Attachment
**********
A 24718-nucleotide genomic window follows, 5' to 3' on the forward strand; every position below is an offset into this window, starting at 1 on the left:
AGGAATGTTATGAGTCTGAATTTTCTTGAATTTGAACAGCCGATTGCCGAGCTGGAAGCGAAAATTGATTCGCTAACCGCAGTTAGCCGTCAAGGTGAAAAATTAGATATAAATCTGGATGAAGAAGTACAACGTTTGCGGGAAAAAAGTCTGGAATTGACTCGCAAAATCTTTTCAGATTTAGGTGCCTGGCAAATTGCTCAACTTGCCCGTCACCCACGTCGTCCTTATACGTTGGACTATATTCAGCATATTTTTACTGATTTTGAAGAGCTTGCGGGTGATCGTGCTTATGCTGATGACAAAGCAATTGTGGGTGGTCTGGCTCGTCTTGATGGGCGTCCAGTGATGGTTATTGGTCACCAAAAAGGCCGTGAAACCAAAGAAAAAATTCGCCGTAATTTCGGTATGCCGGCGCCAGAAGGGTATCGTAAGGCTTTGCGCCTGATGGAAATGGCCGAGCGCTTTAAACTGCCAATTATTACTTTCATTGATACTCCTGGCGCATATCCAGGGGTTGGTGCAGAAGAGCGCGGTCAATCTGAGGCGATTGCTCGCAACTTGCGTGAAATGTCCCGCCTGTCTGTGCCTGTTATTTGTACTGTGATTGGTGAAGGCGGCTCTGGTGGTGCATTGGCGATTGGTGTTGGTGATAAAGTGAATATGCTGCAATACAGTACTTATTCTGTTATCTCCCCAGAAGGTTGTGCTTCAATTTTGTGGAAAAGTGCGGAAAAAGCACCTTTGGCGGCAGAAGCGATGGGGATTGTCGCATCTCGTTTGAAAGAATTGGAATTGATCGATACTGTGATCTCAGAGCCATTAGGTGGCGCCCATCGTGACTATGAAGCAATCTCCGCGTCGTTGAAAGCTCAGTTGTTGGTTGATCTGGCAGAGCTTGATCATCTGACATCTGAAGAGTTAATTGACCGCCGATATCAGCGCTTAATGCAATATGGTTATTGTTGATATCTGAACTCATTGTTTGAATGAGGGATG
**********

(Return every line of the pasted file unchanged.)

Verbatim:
A 24718-nucleotide genomic window follows, 5' to 3' on the forward strand; every position below is an offset into this window, starting at 1 on the left:
AGGAATGTTATGAGTCTGAATTTTCTTGAATTTGAACAGCCGATTGCCGAGCTGGAAGCGAAAATTGATTCGCTAACCGCAGTTAGCCGTCAAGGTGAAAAATTAGATATAAATCTGGATGAAGAAGTACAACGTTTGCGGGAAAAAAGTCTGGAATTGACTCGCAAAATCTTTTCAGATTTAGGTGCCTGGCAAATTGCTCAACTTGCCCGTCACCCACGTCGTCCTTATACGTTGGACTATATTCAGCATATTTTTACTGATTTTGAAGAGCTTGCGGGTGATCGTGCTTATGCTGATGACAAAGCAATTGTGGGTGGTCTGGCTCGTCTTGATGGGCGTCCAGTGATGGTTATTGGTCACCAAAAAGGCCGTGAAACCAAAGAAAAAATTCGCCGTAATTTCGGTATGCCGGCGCCAGAAGGGTATCGTAAGGCTTTGCGCCTGATGGAAATGGCCGAGCGCTTTAAACTGCCAATTATTACTTTCATTGATACTCCTGGCGCATATCCAGGGGTTGGTGCAGAAGAGCGCGGTCAATCTGAGGCGATTGCTCGCAACTTGCGTGAAATGTCCCGCCTGTCTGTGCCTGTTATTTGTACTGTGATTGGTGAAGGCGGCTCTGGTGGTGCATTGGCGATTGGTGTTGGTGATAAAGTGAATATGCTGCAATACAGTACTTATTCTGTTATCTCCCCAGAAGGTTGTGCTTCAATTTTGTGGAAAAGTGCGGAAAAAGCACCTTTGGCGGCAGAAGCGATGGGGATTGTCGCATCTCGTTTGAAAGAATTGGAATTGATCGATACTGTGATCTCAGAGCCATTAGGTGGCGCCCATCGTGACTATGAAGCAATCTCCGCGTCGTTGAAAGCTCAGTTGTTGGTTGATCTGGCAGAGCTTGATCATCTGACATCTGAAGAGTTAATTGACCGCCGATATCAGCGCTTAATGCAATATGGTTATTGTTGATATCTGAACTCATTGTTTGAATGAGGGATG